Q: Is 100% outside air needed? What are the energy impacts of increasing air flow?
A: 100% outdoor air generally is not necessary. The 800 ppm CO2 recommendation for indoor air quality provides a good balance between improving air quality and energy efficiency. This recommendation results in significantly improved air quality while minimizing utility bill impacts. And though there will be a relatively small increase in energy costs, these costs will be more than offset by improved employee productivity and fewer sick days.
Q: What percentage of outside air is recommended for crowded spaces?
A: Crowded hallways, entrance spaces, and other confined spaces need sufficient air flow to keep carbon dioxide 800 ppm (40 cfm per person). During the pandemic, distancing must be practiced to keep direct-hit infections reduced. A 12' by 60' hallway should keep occupant density to no more than 24 people (~30 sqft per person), with a fresh air flow of 960 cfm. If the ventilation system operates at 2000 cfm, outside air dampers should be set to 50% fresh air. Ideally, CO2 sensors that can modulate fresh air should be used for active fresh air control.
Q: At what level of concentration does CO2 affect cognitive thinking or cause minor discomfort affecting performance?
A: According to a study from the Harvard TH Chan School of Public Health, cognitive performance in multiple areas decreases when CO2 levels exceed 1000 ppm. See this follow up study to explore value of cognition performance versus cost of ventilation. Our recommendation of 800 ppm CO2 is well within recommended guidelines for CO2 levels.
Q: Should I open windows for increased ventilation?
A: When the temperature and humidity is appropriate, natural ventilation is more cost effective than mechanically supplied air, but it's very important to consider how the air moves through the space. Air entering through windows is uncontrolled and variable. Wind on the face of a building will blow into the building while an open window on the opposite side of the building may be drawing air out of the building. This can be potentially problematic if an asymptomatic person is sitting next to a window with air blowing into the room. The air from the window may carry contaminants from that person into the room. The opposite could happen on the other side of the building. Open windows will affect airflow as the pressures outside an open window fluctuate. We recommend using supplemental fans when opening windows to ensure circulation.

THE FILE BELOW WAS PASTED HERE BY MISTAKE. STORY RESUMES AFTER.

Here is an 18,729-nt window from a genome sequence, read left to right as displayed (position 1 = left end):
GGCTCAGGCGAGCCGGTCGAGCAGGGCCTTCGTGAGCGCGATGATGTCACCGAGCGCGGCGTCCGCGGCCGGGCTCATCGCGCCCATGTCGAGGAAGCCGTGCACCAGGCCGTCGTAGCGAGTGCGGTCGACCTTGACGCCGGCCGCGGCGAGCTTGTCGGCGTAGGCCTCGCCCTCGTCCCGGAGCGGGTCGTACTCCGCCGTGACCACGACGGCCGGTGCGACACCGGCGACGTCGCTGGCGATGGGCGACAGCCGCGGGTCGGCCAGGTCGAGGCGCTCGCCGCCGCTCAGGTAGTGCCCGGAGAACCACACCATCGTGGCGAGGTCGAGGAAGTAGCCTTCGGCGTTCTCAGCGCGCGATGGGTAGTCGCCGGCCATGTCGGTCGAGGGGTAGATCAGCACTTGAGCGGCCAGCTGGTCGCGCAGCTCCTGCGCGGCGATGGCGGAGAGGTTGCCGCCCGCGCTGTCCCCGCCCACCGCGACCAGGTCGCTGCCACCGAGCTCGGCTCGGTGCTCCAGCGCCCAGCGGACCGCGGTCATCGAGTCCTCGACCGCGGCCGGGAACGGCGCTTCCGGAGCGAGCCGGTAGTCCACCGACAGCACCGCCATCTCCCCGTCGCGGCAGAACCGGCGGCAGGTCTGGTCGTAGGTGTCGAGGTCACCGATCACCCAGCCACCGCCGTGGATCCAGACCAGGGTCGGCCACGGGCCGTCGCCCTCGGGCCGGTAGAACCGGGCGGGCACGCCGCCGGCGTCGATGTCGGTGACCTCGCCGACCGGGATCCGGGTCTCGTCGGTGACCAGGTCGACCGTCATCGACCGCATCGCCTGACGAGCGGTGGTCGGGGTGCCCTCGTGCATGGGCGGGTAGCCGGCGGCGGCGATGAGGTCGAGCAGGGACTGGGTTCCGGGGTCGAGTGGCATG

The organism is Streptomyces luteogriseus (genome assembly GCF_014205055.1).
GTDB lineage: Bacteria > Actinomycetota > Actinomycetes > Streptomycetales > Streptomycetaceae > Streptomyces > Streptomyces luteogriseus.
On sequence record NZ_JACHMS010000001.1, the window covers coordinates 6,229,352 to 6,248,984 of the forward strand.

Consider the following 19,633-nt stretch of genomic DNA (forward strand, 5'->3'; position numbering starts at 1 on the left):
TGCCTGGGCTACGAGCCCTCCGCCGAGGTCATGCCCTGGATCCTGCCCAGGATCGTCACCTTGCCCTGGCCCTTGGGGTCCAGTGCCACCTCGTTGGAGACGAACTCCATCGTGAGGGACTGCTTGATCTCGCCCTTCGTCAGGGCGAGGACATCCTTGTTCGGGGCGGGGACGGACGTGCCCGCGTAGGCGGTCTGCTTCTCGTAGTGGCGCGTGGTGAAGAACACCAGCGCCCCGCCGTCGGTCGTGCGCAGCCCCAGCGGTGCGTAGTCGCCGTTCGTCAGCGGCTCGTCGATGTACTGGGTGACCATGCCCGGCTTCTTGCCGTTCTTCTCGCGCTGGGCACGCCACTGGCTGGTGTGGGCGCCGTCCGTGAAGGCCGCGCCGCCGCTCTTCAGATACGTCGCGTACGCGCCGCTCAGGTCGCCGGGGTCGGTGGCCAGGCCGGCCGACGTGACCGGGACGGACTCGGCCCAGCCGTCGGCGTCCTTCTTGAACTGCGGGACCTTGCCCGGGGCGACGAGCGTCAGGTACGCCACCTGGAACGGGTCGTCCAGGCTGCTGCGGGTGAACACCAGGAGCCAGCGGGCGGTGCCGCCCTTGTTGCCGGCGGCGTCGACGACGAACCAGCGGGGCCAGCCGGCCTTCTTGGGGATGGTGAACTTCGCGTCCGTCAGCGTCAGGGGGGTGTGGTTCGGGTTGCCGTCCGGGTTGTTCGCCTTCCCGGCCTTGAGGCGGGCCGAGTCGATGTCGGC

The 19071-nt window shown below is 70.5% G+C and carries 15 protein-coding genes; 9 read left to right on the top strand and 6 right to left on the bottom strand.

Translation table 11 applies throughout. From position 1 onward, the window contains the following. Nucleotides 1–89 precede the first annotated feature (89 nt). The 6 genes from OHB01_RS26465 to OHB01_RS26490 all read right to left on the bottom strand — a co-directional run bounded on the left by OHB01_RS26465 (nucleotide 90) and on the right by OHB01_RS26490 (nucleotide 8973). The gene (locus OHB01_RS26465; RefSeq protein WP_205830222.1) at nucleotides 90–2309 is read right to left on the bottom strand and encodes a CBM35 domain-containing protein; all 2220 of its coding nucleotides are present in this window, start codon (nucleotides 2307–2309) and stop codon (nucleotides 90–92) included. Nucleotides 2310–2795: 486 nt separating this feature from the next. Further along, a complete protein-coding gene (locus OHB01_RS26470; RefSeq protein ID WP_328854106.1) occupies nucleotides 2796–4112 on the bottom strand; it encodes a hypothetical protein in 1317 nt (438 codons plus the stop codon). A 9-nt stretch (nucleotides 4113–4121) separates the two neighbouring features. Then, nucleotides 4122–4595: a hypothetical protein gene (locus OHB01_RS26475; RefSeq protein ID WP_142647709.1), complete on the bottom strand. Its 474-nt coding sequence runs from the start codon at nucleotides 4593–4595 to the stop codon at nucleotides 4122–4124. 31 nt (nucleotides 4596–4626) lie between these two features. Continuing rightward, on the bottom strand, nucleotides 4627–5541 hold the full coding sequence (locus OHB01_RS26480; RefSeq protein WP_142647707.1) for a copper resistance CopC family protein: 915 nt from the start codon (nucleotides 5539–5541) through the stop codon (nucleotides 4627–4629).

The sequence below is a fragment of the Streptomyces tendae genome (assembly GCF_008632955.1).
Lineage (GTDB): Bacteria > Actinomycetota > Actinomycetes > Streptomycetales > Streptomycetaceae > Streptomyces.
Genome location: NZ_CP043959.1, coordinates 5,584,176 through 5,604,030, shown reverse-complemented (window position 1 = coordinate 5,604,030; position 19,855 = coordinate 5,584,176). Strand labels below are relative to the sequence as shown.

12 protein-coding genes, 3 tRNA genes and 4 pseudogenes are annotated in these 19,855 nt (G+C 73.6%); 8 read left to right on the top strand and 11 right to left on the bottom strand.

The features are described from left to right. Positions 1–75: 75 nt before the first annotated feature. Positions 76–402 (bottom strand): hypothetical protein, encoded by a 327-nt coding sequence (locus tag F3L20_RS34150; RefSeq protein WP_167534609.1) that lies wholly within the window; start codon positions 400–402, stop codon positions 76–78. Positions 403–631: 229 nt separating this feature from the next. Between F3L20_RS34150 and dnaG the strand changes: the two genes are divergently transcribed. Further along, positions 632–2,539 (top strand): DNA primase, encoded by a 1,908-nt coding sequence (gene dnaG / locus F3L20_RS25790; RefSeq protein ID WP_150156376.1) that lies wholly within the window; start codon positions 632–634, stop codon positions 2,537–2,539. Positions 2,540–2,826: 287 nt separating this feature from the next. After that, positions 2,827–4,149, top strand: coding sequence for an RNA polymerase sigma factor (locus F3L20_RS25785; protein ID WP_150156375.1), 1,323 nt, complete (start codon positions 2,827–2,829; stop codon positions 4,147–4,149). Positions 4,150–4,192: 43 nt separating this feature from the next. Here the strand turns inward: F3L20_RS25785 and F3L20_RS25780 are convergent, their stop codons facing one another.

Q: What should I do about increasing fresh air if my building doesn't have fresh air intake?
A: Simply providing recirculated air will not dilute contaminants and in fact can help spread them. A high efficiency filter may capture some of the contaminants, but only so much. Overall, concentration of pathogens in the air will increase over time without fresh air dilution. Depending on the layout of your system, you may be able to hire a contractor to add fresh air ducts and damper controls to your system at a reasonable cost. The lowest cost option is to open windows (see above). You can keep a local exhaust fan on to draw out air from the space, and let air in through an open window.
Q: How much of a benefit is additional outside air vs. focusing on improving comfort through retro-commissioning?
A: Both air quality and comfort improvements should be considered together; don't assume improvement of one requires exclusion of the other. Clearly, occupant comfort is an important concern, as both ventilation and comfort impact productivity. In general, increasing fresh air ventilation and improving filtration will make a space more comfortable, in addition to promoting health.
Filtration and air cleaning
Have a question about building modifications during COVID-19? Contact SEDAC at email@example.com or 800.214.7954.
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